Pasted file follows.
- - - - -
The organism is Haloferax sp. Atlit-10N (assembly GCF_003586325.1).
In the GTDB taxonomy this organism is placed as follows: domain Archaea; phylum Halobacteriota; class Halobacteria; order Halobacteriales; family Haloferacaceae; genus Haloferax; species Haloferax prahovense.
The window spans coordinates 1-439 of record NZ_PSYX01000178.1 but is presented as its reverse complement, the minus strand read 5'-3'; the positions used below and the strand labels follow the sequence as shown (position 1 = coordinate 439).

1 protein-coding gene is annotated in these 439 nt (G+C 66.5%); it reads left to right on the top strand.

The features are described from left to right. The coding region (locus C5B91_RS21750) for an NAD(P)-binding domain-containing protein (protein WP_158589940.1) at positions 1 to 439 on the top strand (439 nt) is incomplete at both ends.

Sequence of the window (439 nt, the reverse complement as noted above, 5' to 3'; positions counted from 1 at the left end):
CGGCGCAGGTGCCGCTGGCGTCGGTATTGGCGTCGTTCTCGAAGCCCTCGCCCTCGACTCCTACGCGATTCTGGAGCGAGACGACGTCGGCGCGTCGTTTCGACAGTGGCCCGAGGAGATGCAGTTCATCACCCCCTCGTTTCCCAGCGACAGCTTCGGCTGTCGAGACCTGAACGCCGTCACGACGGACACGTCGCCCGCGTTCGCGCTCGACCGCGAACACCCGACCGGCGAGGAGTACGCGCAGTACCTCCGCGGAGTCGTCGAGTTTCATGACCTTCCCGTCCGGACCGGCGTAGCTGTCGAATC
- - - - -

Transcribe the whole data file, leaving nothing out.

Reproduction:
The organism is Haloferax sp. Atlit-10N (assembly GCF_003586325.1).
In the GTDB taxonomy this organism is placed as follows: domain Archaea; phylum Halobacteriota; class Halobacteria; order Halobacteriales; family Haloferacaceae; genus Haloferax; species Haloferax prahovense.
The window spans coordinates 1-439 of record NZ_PSYX01000178.1 but is presented as its reverse complement, the minus strand read 5'-3'; the positions used below and the strand labels follow the sequence as shown (position 1 = coordinate 439).

1 protein-coding gene is annotated in these 439 nt (G+C 66.5%); it reads left to right on the top strand.

The features are described from left to right. The coding region (locus C5B91_RS21750) for an NAD(P)-binding domain-containing protein (protein WP_158589940.1) at positions 1 to 439 on the top strand (439 nt) is incomplete at both ends.

Sequence of the window (439 nt, the reverse complement as noted above, 5' to 3'; positions counted from 1 at the left end):
CGGCGCAGGTGCCGCTGGCGTCGGTATTGGCGTCGTTCTCGAAGCCCTCGCCCTCGACTCCTACGCGATTCTGGAGCGAGACGACGTCGGCGCGTCGTTTCGACAGTGGCCCGAGGAGATGCAGTTCATCACCCCCTCGTTTCCCAGCGACAGCTTCGGCTGTCGAGACCTGAACGCCGTCACGACGGACACGTCGCCCGCGTTCGCGCTCGACCGCGAACACCCGACCGGCGAGGAGTACGCGCAGTACCTCCGCGGAGTCGTCGAGTTTCATGACCTTCCCGTCCGGACCGGCGTAGCTGTCGAATC